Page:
Today, Al Gore gave a major speech where he offered a national challenge similar to that posed by President Kennedy back in the 1960s, where he called for the U.S. to put a man on the moon within a decade, even though there was no infrastructure and limited knowledge as to how to complete such a task in place. Gore called for America to get itself to an energy budget completely reliant on renewable energy sources within a decade. This is a tall order, and whether or not U.S. policymakers take up this or any similar challenge to lift our dependence on foreign oil, solving our energy problems will require innovation and our science and technology base's best efforts. Coincidentally, Gore's challenge is made just after a report from the Basic Energy Sciences Advisory Committee (BESAC) of the Department of Energy's Office of Science was released. The BESAC report identified five 'grand challenges' for the scientific establishment to take on in order to develop energy independence.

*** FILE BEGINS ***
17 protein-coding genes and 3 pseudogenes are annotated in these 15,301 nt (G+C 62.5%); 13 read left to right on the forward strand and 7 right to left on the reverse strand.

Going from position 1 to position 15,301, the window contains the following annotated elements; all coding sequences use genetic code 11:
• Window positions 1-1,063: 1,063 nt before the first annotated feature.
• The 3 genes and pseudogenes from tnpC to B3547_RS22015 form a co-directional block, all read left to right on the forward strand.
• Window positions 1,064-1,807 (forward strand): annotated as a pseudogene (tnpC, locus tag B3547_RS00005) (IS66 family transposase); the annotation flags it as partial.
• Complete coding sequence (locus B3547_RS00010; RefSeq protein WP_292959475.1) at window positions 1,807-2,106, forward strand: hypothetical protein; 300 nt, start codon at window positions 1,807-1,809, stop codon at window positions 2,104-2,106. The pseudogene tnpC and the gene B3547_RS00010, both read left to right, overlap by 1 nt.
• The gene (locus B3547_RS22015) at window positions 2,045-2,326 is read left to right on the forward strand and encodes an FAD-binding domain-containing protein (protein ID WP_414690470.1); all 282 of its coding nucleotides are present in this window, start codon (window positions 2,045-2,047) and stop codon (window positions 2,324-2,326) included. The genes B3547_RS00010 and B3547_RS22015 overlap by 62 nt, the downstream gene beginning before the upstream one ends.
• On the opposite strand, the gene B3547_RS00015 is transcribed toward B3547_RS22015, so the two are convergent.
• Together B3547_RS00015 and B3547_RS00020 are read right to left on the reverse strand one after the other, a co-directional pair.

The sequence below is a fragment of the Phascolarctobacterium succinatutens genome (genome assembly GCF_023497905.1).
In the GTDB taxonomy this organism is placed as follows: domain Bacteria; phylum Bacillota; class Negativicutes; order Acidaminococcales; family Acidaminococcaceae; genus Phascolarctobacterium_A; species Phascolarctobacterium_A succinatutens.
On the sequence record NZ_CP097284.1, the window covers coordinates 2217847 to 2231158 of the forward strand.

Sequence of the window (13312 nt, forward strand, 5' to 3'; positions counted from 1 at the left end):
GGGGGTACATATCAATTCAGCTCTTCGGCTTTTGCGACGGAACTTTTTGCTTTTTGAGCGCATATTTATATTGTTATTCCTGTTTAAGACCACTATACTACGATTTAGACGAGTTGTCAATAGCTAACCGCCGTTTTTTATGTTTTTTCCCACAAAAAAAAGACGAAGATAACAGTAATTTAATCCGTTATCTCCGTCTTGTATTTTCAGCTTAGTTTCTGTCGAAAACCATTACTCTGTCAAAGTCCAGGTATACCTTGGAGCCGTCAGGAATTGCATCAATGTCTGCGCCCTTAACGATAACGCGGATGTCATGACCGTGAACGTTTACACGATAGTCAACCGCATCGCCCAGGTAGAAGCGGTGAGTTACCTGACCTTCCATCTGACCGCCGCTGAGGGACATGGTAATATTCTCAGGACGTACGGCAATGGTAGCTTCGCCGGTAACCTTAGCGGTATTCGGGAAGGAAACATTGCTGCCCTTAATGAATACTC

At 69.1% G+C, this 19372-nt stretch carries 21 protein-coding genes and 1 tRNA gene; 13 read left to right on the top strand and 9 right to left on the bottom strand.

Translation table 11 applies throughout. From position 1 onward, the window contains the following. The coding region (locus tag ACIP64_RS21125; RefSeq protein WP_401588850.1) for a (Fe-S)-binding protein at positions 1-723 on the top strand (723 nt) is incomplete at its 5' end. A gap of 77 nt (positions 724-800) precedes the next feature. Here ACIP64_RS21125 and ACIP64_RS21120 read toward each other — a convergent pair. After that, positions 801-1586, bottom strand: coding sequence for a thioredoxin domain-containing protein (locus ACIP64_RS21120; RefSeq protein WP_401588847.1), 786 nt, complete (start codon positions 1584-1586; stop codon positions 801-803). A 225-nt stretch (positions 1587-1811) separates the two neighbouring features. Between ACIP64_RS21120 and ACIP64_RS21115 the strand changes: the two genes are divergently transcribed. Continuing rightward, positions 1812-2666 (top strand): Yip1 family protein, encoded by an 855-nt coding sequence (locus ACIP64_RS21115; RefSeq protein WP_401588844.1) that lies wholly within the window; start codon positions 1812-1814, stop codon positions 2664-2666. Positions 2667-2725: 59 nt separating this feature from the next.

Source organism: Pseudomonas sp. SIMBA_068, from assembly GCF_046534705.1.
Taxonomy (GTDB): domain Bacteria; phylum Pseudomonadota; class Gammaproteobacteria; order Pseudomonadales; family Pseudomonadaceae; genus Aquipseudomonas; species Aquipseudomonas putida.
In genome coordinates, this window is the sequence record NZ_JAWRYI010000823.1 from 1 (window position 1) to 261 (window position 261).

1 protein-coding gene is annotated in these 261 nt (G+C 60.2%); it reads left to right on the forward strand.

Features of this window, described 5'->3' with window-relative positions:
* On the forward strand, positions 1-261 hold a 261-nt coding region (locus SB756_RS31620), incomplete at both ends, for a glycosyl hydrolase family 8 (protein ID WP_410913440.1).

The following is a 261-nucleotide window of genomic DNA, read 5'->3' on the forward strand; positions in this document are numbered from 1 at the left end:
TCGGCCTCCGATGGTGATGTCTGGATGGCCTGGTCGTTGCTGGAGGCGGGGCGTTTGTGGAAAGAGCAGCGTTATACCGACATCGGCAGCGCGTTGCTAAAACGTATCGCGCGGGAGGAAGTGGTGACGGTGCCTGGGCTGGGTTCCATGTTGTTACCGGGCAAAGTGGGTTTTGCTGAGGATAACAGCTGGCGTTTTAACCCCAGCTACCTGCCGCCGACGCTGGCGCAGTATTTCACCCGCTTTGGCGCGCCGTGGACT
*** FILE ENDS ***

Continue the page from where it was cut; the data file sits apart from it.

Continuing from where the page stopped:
The five grand challenges revolve around the quantum world, and are listed as:
1) control material processes at the level of electrons;
2) design and perfect atom-and energy-efficient syntheses of new forms of matter with tailored properties;
3) understand and control the remarkable properties of matter that emerge from complex correlations of atomic and electronic constituents;
4) master energy and information on the nanoscale to create new technologies with capabilities rivaling those of living things;
5) characterize and control matter away - especially far away - from equilibrium.
In a future post, I will expand on what these challenges focus on.